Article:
Finally taking a break, here is a recap. Having lived/worked on other river and delta outlets to the sea, we
learned that every so often Mother Nature simply flushes the toilet . . . Typhoon, Hurricane, Cyclone, Tsunami,
Gigantic snow melts and simple floods.
These are the times when you take down all of the wind bells and chimes, clear the decks of loose gear, break
out those fat storm fenders and mount fenders on both sides, double up on the dock lines, then stay up all night
to ward off Marine debris coming down river.

The wind and rains are the easy part, you learn the preparations of securing the boat, bringing aboard stores,
moving your vehicle out of harm's way (hopefully), and which weather channel you can trust (it always ends
with your gut feel being more accurate), you can be in full control here EXCEPT for what comes at you down
river . . . loose derelict boats (and even ships and barges), houses, boat sheds, icebergs, aircraft, grass, reeds and twigs,
dead trees and logs, 55-gallon drums and broken dock sections, automobiles, alive or even dead pets and animals,
fish (and sometimes humans).

There is no planning for this Marine debris, you have to improvise “as” it happens when it happens . . . but,
there is no “deal with it in the morning” allowed, that's why you stay dressed, awake, sober and vigilant . . .
the need to move locations or go to sea is always a possibility, so, you are sure to be fueled, watered up,
generator-ready and have a “Plan B” . . . now the wait (sometimes "nothing" happens.)

As you wait, and get hallucinations from fatigue you chuckle about all those dry-land brick and mortar house
dwellers who are right now “so panicked”, but you worry about their many unattended-forgotten-hobby boats
sharing these waters, are they tied down? You now question your wanting “not” to be nested safely in the inner
harbor with the non-view, side-by-side “little boxes” storage boats . . . surely this being a single tie, maxi-view,
 outside channel location was a smart move (where the full river/tidal flow passes) right?.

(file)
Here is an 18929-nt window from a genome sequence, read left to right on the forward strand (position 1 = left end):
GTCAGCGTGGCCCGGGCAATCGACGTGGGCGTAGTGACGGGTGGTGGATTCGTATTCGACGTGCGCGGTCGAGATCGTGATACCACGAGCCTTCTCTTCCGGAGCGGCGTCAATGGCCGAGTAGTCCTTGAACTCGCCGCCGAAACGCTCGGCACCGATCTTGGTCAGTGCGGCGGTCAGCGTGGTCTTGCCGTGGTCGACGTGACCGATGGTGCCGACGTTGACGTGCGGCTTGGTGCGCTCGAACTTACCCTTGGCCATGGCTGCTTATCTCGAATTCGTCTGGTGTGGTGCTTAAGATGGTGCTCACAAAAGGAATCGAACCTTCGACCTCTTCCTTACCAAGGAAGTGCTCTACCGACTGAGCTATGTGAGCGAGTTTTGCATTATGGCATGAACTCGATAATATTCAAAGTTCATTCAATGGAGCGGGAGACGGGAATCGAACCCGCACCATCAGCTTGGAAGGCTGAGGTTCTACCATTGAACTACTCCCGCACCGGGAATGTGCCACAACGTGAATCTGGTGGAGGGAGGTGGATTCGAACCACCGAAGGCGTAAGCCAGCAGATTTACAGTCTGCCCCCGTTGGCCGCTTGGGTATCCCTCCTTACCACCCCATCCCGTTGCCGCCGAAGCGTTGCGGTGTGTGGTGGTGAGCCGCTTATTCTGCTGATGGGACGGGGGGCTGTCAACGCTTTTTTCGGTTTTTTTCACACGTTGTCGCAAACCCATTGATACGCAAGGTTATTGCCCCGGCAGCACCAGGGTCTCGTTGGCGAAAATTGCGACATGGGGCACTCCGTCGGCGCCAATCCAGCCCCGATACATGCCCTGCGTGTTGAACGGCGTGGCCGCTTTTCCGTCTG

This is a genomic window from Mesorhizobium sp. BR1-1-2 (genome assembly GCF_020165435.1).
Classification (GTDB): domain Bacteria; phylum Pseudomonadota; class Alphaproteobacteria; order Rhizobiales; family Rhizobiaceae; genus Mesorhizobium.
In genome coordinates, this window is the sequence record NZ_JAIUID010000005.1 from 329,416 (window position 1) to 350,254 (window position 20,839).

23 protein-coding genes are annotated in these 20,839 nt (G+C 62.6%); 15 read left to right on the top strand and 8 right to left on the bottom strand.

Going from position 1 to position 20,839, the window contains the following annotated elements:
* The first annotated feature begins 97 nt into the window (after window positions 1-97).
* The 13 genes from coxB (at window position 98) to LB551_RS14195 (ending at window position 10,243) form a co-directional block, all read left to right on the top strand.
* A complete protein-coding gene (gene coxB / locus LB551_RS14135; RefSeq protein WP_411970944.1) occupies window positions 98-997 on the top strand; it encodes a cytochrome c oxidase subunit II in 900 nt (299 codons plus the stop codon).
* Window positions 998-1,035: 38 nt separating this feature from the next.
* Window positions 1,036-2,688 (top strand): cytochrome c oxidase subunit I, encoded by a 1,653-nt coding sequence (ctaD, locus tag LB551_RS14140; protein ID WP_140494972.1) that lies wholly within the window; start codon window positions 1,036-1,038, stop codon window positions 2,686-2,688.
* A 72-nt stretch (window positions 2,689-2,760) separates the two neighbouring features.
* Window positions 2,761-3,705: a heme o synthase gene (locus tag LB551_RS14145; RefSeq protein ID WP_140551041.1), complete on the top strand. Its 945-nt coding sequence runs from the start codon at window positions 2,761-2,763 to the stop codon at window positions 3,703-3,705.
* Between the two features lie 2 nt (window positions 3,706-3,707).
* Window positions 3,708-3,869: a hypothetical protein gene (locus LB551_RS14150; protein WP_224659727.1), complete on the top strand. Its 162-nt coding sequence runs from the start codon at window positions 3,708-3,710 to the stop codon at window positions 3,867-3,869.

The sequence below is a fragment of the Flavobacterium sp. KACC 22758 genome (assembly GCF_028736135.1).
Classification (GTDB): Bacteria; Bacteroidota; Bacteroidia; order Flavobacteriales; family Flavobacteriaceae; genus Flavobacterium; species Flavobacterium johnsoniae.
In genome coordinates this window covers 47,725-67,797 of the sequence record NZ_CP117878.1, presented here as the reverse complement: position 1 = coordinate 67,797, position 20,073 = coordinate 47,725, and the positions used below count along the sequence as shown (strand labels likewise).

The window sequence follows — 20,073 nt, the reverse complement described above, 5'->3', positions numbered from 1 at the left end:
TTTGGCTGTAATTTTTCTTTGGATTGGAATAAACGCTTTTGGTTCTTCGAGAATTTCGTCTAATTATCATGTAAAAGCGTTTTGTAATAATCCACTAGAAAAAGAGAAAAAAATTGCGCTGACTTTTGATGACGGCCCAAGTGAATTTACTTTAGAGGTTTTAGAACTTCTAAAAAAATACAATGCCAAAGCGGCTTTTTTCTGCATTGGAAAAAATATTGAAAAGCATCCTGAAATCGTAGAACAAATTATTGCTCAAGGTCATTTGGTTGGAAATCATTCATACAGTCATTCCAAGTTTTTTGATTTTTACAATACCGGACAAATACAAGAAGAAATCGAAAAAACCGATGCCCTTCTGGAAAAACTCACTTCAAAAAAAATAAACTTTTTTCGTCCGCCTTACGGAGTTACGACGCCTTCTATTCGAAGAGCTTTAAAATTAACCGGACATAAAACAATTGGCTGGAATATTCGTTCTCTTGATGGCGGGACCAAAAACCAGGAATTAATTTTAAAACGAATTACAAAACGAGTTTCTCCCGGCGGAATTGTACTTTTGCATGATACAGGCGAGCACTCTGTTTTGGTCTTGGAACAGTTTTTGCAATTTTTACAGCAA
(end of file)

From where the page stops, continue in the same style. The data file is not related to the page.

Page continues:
These three-day trials are part of “not” owning a home, of “not” just “existing” and ignoring Mother Nature,
and of staying in touch with your world (misguided as boat life is), but, most importantly, it is a part of
experiencing something the landlubbers never will.
SATURDAY 6April;  Last nights all night wind storm gets the blame.... there is a flood warning up, and I assume a bank caved in up-river somewhere, we are seeing a "lot of debris today! the rain has not stopped since yesterday afternoon..50 degrees round the clock though.

Sunday: 0530 turned on the dock water and checked lines (after a windy rolly-polly night), had small marine
debris packed tight between the dock and hull, spent 1/2 hour clearing it out (until daylight), then observed all
of the intense debris coming down mid-river on the outgoing.

0900  loud hull squeaking sent me back out to free up another full load of side-debris, logs and small pinched
branches between us and the dock, meanwhile over on "C" dock, an entire 70-foot tree came down-river to rest awhile atop  the dock, it took chain saws to extricate it from  Dave Huntington's boat . . . I had a dead battery-camera so had to use the cell phone for these delayed poor quality photos, the Port removed it and set it free mid-river.

                                                             click to enlarge
click to enlarge

1200-1600 spent most of the day deflecting river debris and keeping the hull-dockside clear of logs
(hull crushers), flood warnings issued and the river is unbelievably full of trees and debris.

1930 spent 45 minutes removing more pinched debris between hull-side and dock, installed our oversized storm
fenders to allow an additional 8 inches of wash space for flow, which seemed to really help.

click to enlarge

0130 got bow rammed hard with a 20 inch crooked 40 foot log complete with limbs and branches that wedged
between So...fea and the dock, rolling and making quite the racket, took 45 minutes pull it back against the tidal
flow and get it around the dock-end to the river (had to snag another monster log going by with the grappling
hook, tie a line on, and reverse pull the thing out as the log was released to head downstream again) lost a
40 foot line, but got it gone!

0430 Huge noise that lifted the bow upward 6 inches?!, and then began playing the keel like a violin...(with a
drum accompaniment), the dock end had a moss covered 4 1/2 foot diameter 10 foot wide tree base across
it being held by the tidal flow....eventually I saw a 5 foot tree limb  8 feet aft on the port bow-side that was
exiting at a 20 degree angle out of the water, probing around on the Starboard side I could not feel the other end,
the grinding was aggressive and non- stop. Unable to sleep with the noise level and being concerned about hull
damage, I persisted in trying to loosen the keel rub without luck.  

                                                                        click to enlarge
                                                                      click to enlarge
                                                                  click to enlarge
The riverside edge of D, C and B dock ends is aligned to come inside of A dock (and head-on to the bow of So...fea).

click to enlarge

I apologize, out of 50 some odd photos taken only these could be salvaged.